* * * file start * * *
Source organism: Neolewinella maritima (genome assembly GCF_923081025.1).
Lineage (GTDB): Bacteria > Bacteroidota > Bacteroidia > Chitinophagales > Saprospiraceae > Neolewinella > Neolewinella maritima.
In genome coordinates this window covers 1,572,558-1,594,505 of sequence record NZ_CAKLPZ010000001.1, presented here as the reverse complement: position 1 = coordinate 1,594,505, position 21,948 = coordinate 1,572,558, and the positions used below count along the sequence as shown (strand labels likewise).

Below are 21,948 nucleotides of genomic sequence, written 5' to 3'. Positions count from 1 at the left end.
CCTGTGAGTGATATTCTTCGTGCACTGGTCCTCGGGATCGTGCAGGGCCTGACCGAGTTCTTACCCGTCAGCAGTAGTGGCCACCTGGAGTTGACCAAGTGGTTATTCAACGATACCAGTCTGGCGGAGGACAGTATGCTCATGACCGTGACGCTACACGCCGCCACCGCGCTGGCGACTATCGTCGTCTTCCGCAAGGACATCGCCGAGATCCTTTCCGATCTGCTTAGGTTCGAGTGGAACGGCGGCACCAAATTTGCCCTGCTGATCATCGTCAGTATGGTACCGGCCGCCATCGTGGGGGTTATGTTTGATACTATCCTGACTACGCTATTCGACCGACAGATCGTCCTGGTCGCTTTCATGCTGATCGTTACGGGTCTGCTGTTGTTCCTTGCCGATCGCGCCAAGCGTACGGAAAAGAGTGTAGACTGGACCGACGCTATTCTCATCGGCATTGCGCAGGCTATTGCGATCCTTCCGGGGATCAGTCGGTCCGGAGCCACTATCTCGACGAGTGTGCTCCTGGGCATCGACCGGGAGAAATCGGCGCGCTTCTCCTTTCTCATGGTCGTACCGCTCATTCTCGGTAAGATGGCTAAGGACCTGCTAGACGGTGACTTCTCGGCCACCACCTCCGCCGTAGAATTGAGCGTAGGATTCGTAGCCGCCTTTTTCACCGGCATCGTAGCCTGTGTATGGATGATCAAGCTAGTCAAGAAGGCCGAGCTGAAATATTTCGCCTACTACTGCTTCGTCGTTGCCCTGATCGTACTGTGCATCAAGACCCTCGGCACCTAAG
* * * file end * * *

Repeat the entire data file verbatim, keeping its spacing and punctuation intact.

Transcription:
Source organism: Neolewinella maritima (genome assembly GCF_923081025.1).
Lineage (GTDB): Bacteria > Bacteroidota > Bacteroidia > Chitinophagales > Saprospiraceae > Neolewinella > Neolewinella maritima.
In genome coordinates this window covers 1,572,558-1,594,505 of sequence record NZ_CAKLPZ010000001.1, presented here as the reverse complement: position 1 = coordinate 1,594,505, position 21,948 = coordinate 1,572,558, and the positions used below count along the sequence as shown (strand labels likewise).

Below are 21,948 nucleotides of genomic sequence, written 5' to 3'. Positions count from 1 at the left end.
CCTGTGAGTGATATTCTTCGTGCACTGGTCCTCGGGATCGTGCAGGGCCTGACCGAGTTCTTACCCGTCAGCAGTAGTGGCCACCTGGAGTTGACCAAGTGGTTATTCAACGATACCAGTCTGGCGGAGGACAGTATGCTCATGACCGTGACGCTACACGCCGCCACCGCGCTGGCGACTATCGTCGTCTTCCGCAAGGACATCGCCGAGATCCTTTCCGATCTGCTTAGGTTCGAGTGGAACGGCGGCACCAAATTTGCCCTGCTGATCATCGTCAGTATGGTACCGGCCGCCATCGTGGGGGTTATGTTTGATACTATCCTGACTACGCTATTCGACCGACAGATCGTCCTGGTCGCTTTCATGCTGATCGTTACGGGTCTGCTGTTGTTCCTTGCCGATCGCGCCAAGCGTACGGAAAAGAGTGTAGACTGGACCGACGCTATTCTCATCGGCATTGCGCAGGCTATTGCGATCCTTCCGGGGATCAGTCGGTCCGGAGCCACTATCTCGACGAGTGTGCTCCTGGGCATCGACCGGGAGAAATCGGCGCGCTTCTCCTTTCTCATGGTCGTACCGCTCATTCTCGGTAAGATGGCTAAGGACCTGCTAGACGGTGACTTCTCGGCCACCACCTCCGCCGTAGAATTGAGCGTAGGATTCGTAGCCGCCTTTTTCACCGGCATCGTAGCCTGTGTATGGATGATCAAGCTAGTCAAGAAGGCCGAGCTGAAATATTTCGCCTACTACTGCTTCGTCGTTGCCCTGATCGTACTGTGCATCAAGACCCTCGGCACCTAAG